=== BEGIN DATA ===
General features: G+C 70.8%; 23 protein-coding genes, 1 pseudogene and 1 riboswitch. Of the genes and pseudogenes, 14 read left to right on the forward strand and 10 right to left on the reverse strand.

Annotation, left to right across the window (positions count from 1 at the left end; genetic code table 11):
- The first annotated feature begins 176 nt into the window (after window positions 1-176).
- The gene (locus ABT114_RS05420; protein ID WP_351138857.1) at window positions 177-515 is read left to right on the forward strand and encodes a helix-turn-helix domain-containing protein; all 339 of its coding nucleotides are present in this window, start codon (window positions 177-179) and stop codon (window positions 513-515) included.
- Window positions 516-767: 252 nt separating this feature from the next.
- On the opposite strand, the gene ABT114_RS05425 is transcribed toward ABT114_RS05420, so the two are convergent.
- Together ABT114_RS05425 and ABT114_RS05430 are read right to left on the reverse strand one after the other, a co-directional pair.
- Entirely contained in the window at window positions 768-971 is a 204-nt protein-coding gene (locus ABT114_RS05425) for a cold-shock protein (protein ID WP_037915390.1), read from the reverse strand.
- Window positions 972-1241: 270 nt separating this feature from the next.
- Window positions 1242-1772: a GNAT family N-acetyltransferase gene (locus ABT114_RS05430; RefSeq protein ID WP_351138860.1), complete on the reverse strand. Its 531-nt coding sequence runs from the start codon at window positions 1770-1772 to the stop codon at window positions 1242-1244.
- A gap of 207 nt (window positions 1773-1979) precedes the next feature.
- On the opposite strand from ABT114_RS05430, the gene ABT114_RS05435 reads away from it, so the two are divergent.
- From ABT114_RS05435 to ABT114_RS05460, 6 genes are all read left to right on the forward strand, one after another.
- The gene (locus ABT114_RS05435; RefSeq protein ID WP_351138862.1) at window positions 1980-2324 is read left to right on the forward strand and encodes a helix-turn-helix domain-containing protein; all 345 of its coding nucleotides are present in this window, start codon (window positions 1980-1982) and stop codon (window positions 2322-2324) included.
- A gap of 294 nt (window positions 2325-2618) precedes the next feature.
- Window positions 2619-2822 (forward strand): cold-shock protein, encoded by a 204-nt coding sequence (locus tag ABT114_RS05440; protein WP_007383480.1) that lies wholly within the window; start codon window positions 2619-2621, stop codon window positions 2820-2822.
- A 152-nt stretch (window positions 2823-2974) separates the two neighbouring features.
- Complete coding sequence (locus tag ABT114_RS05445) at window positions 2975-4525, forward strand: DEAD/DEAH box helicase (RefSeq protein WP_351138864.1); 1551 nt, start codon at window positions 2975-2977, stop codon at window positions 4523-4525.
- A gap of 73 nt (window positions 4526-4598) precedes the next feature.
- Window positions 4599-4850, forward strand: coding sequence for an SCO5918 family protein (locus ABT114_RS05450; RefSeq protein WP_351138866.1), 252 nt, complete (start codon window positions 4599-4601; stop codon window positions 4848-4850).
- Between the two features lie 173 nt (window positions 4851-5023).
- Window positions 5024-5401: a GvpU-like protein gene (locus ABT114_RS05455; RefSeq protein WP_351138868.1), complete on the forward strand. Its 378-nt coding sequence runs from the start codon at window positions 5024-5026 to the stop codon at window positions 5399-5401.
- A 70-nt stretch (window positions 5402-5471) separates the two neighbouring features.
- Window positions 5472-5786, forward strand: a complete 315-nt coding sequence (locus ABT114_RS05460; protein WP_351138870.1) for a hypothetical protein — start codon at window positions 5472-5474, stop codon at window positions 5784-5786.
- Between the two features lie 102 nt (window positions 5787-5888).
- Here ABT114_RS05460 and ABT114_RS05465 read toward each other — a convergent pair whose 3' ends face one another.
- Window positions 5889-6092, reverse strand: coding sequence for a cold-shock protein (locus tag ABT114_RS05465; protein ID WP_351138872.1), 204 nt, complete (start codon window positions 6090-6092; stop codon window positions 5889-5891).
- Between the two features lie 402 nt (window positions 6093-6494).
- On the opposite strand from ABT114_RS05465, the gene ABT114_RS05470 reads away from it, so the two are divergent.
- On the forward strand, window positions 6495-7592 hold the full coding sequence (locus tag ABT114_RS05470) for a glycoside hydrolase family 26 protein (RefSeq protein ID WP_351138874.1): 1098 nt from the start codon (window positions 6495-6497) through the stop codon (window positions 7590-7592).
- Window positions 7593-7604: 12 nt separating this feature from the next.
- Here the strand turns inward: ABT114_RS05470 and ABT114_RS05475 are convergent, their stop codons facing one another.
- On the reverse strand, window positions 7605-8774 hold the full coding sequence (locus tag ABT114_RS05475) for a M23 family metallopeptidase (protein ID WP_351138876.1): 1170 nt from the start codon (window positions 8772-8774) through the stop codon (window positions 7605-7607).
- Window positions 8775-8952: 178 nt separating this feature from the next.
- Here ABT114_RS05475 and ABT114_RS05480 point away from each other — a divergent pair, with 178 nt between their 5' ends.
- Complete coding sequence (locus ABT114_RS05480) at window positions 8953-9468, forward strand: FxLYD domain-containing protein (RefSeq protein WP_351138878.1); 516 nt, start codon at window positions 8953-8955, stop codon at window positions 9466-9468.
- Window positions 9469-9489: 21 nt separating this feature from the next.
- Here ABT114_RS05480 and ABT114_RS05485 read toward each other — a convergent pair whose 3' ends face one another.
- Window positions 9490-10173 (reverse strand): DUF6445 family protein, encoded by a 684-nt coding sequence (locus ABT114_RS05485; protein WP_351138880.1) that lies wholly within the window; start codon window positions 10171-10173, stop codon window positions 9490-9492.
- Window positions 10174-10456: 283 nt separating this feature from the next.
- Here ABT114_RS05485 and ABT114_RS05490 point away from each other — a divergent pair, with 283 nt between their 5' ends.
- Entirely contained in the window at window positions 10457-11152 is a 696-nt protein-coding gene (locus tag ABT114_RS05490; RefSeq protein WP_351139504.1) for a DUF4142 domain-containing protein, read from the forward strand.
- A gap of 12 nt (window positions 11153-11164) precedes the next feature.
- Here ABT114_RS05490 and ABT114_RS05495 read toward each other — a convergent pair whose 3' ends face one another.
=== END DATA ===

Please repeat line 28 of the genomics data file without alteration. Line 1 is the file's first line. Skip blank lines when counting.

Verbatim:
- Between the two features lie 402 nt (window positions 6093-6494).